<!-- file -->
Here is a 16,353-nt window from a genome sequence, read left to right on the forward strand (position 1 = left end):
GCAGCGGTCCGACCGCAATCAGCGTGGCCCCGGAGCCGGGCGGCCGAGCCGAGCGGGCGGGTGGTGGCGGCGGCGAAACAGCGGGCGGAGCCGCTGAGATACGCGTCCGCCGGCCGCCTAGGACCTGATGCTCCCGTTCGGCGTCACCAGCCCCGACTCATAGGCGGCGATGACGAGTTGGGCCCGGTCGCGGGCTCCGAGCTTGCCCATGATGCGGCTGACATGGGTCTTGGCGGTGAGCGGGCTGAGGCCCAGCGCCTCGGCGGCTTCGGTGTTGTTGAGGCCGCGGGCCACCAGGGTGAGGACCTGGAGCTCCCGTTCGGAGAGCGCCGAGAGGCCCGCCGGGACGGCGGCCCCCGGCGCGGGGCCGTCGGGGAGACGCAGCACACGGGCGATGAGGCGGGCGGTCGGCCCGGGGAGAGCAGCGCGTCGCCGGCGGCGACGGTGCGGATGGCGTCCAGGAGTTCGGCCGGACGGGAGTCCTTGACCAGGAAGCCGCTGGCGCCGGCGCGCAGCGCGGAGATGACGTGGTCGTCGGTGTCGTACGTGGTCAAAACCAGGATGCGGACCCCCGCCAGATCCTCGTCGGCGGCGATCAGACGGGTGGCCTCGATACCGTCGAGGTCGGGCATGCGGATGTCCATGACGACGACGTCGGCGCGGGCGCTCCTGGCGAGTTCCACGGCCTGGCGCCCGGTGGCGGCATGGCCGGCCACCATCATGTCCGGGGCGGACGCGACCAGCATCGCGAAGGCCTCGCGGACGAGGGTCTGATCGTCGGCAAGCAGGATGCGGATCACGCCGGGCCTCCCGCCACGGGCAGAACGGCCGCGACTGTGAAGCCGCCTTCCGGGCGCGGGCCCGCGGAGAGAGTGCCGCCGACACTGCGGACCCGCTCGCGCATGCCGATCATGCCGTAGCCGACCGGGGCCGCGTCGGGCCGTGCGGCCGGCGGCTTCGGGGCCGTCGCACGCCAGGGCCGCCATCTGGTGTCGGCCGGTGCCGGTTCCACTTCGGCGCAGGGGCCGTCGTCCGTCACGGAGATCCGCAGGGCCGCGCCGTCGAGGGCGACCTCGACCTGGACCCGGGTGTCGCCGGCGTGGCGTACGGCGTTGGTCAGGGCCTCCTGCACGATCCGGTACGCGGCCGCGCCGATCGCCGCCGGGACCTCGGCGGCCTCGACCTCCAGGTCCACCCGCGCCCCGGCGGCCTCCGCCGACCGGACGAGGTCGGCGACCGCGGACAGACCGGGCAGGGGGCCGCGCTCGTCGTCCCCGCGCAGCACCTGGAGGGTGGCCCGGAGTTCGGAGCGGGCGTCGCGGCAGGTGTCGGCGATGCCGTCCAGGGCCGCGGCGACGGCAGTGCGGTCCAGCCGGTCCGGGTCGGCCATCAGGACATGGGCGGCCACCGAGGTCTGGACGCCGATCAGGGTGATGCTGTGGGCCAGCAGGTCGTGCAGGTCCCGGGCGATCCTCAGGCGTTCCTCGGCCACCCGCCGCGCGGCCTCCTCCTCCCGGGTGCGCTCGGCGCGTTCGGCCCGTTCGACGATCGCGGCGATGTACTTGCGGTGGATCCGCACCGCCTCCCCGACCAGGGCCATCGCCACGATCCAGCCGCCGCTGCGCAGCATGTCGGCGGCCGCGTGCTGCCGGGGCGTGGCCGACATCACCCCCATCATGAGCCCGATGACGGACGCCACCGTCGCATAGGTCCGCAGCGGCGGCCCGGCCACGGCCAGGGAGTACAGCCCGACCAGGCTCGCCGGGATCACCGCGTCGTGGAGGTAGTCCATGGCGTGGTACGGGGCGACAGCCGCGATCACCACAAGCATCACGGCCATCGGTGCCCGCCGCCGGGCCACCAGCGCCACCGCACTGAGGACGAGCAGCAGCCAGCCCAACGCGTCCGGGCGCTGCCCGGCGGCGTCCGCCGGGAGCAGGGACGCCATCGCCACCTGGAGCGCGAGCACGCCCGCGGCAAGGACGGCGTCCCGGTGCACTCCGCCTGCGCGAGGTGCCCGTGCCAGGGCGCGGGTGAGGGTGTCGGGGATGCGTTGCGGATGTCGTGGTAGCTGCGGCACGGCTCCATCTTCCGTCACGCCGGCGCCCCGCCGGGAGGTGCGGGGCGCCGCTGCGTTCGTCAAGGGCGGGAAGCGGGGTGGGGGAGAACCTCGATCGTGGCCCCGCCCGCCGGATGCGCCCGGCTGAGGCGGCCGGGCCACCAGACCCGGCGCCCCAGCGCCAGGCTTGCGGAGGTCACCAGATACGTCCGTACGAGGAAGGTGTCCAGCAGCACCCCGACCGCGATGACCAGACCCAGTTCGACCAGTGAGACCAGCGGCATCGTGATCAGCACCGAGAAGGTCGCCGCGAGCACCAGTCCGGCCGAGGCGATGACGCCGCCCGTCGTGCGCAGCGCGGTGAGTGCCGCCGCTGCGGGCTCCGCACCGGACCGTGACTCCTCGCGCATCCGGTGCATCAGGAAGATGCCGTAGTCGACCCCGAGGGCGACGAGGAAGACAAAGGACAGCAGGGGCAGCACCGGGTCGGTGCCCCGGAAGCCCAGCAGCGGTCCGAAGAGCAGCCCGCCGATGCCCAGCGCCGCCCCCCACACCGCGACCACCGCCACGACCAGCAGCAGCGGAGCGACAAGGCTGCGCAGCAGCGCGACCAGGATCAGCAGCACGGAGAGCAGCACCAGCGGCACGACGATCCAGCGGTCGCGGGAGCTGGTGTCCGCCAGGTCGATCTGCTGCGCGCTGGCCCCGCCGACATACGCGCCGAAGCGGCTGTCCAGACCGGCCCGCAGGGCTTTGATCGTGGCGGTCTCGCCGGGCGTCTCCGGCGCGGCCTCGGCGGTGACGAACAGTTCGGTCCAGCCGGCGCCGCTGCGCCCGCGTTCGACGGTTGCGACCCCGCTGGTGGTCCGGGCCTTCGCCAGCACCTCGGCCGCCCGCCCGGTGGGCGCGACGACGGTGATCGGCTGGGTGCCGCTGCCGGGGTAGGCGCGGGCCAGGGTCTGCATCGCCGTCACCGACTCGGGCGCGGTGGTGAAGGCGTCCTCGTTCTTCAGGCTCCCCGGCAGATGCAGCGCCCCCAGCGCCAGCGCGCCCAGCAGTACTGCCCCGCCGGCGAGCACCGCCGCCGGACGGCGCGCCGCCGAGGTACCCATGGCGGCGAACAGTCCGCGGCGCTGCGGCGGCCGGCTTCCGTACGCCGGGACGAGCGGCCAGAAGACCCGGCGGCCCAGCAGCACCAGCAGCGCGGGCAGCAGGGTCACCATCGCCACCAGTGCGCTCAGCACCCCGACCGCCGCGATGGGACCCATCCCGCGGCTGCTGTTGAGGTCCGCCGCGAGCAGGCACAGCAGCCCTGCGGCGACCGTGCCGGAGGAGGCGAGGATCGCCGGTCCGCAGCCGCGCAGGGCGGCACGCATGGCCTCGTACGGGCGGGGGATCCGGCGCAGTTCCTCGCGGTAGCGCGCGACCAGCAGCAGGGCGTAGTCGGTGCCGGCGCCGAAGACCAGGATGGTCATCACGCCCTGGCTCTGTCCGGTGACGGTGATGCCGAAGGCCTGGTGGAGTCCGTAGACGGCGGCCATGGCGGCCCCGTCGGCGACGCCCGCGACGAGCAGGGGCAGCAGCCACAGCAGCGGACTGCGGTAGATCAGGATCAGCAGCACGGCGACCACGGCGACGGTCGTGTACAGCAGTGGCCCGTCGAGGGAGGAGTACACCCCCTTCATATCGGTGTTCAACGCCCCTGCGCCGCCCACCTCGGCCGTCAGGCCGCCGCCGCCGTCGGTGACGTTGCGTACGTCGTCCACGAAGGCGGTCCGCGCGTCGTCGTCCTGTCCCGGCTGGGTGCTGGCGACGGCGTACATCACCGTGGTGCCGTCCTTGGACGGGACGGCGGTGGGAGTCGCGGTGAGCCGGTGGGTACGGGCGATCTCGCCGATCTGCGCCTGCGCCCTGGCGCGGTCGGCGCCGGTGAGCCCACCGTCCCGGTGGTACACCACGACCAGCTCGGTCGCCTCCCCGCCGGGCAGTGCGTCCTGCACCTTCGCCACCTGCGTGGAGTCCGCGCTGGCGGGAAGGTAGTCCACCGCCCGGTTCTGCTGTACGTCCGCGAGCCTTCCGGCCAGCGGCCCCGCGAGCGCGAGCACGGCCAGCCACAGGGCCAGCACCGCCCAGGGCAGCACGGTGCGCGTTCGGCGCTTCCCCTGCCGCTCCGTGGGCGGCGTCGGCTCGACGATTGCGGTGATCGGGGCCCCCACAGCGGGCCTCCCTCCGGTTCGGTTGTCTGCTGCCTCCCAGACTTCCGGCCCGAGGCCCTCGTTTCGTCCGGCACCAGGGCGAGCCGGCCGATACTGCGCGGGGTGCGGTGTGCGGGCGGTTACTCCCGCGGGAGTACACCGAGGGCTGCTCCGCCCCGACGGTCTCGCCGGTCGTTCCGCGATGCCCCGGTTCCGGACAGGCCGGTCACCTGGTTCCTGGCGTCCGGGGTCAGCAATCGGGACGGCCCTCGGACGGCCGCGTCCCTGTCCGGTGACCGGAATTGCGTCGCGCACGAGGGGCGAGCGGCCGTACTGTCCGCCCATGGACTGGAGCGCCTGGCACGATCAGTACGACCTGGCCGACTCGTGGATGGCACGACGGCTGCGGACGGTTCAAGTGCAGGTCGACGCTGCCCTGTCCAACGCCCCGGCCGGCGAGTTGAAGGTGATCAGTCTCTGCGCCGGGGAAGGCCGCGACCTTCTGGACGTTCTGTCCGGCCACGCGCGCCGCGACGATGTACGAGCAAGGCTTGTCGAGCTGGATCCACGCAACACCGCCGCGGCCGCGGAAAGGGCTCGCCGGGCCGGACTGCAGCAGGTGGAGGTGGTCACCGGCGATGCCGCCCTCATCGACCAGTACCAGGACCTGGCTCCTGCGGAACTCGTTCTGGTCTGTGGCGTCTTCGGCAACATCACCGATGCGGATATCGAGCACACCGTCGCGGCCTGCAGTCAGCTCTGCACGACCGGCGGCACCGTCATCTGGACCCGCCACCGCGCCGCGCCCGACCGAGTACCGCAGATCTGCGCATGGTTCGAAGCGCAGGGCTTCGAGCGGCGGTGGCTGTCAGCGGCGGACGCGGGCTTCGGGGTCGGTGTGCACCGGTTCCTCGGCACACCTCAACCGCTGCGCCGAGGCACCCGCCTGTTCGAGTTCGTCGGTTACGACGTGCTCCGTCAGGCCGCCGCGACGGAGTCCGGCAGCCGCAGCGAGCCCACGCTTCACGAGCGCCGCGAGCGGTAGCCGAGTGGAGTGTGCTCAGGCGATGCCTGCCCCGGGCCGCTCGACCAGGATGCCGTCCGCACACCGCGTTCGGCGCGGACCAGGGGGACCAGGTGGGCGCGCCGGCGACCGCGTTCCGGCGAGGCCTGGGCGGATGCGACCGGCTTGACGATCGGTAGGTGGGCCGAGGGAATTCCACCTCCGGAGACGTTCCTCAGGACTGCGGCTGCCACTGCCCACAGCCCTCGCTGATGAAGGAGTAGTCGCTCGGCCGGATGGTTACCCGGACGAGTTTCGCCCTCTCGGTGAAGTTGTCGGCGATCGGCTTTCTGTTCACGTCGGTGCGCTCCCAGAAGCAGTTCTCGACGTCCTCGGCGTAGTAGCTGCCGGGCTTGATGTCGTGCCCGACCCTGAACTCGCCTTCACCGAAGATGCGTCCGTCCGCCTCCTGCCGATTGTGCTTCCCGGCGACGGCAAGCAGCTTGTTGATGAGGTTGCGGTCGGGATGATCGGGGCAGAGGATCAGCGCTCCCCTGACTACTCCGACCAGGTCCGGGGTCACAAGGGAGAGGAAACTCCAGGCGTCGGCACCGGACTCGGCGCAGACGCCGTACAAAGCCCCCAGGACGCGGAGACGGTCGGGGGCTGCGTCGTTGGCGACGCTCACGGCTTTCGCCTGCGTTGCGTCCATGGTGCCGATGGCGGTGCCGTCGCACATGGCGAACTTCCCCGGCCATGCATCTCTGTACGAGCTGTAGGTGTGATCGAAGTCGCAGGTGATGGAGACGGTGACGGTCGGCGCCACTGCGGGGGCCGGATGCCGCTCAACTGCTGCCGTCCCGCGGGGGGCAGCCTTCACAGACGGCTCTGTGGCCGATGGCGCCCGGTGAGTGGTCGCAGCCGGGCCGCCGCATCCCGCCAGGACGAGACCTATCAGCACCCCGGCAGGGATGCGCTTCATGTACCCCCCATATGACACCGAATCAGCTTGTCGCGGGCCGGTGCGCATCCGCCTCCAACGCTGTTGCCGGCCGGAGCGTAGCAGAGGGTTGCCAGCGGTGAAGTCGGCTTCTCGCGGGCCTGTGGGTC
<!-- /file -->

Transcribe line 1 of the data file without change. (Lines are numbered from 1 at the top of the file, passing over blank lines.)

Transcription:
Here is a 16,353-nt window from a genome sequence, read left to right on the forward strand (position 1 = left end):